From a user perspective, “ninjas” and other specialists can become attached to an existing SIEM, wanting to stick with the familiar tools they’ve used for years. Combined with the fact that security teams often lack the budget or time to undertake an immediate overhaul, it may be easiest to simply rely on the tools and technologies already in place.
Modular SIEMs: Augment Instead Of Replacing
Many SIEMs force customers to use a single vendor to provide all their security management needs. But with all the advantages that newer technologies provide, should customers have to choose between their existing SIEM and a more modern one? Instead, companies may consider using a modular solution to avoid the pain of a complete replacement project. A modular solution leverages a company’s existing SIEM while concurrently investing in a newer, more modern tech stack.
The beauty of this approach is that it allows security teams to take an incremental approach to modernization. By completing a tech-refresh in phases, companies can spread out upgrade costs over multiple budgetary cycles while augmenting their SIEM with complementary technologies.
BYOS: Bring Your Own SIEM And Enhance It
The Security Management Platform is modular, allowing customers to “mix and match” products to obtain new technology without needing to rip out their existing SIEM. You can opt to either replace your existing SIEM or augment it with products to build custom solutions tailored to meet your security teams’ specific needs:
- Improve Threat Detection – Static correlation rules often miss unknown attacks, lateral movement, and create an enormous number of false positives, while also requiring huge amounts of maintenance. Advanced Analytics and Entity Analytics detect threats based on identifying abnormal, high-risk user and machine activity, regardless of whether it’s been seen before, improving accuracy without the need to create and maintain correlation rules.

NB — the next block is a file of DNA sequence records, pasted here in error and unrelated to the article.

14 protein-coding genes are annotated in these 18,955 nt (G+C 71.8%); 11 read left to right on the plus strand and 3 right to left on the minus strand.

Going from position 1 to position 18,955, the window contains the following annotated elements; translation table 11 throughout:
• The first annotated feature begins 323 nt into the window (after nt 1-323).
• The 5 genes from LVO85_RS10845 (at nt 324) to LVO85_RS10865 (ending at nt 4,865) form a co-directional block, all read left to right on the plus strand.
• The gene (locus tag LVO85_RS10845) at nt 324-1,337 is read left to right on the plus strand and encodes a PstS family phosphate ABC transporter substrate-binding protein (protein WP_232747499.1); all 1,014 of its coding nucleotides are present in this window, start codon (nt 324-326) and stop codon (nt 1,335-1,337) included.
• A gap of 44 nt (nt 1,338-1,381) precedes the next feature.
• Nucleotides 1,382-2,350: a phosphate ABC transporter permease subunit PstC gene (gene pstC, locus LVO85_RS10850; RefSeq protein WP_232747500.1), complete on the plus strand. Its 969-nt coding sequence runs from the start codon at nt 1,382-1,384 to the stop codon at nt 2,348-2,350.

- Enhance Analyst Productivity – Keep moving beyond manual inquiry of incidents and also save analysts to conduct each inquiry from days to weeks of parsing and pivoting. Smarter Timelines automate this process, allowing analysts to focus on high-value work instead of tedious tasks.
- Enable Faster Response Times – Avoid the work of using dozens of tools to manually respond to an incident and reduce inconsistencies from analysts of varying skill level. Incident Responder includes pre-built, out-of-the-box playbooks that automate and standardize incident response actions.
- Decrease Logging Costs – Don’t be forced to choose between anticipating which data will be most useful in the event of an attack or deal with unpredictable logging bills from the increased collection. Deploy Data Lake alongside an existing SIEM for unlimited log storage and search with flat, user-based pricing.
- Extend Security To The Cloud – Easily ingest logs from popular cloud-based services like SalesForce, O365, AWS, Google Apps for work, and dozens more. Cloud Connectors provide pre-built connectors that can be added to any existing SIEM.
Each company has a different environment, making its progress on adopting newer SIEM technologies a unique case. Regardless of where you are in your journey towards modernization, you don’t have to choose between the old ways and modern solutions. You can opt for a modular platform that works with existing tech to avoid the headaches of a full replacement project.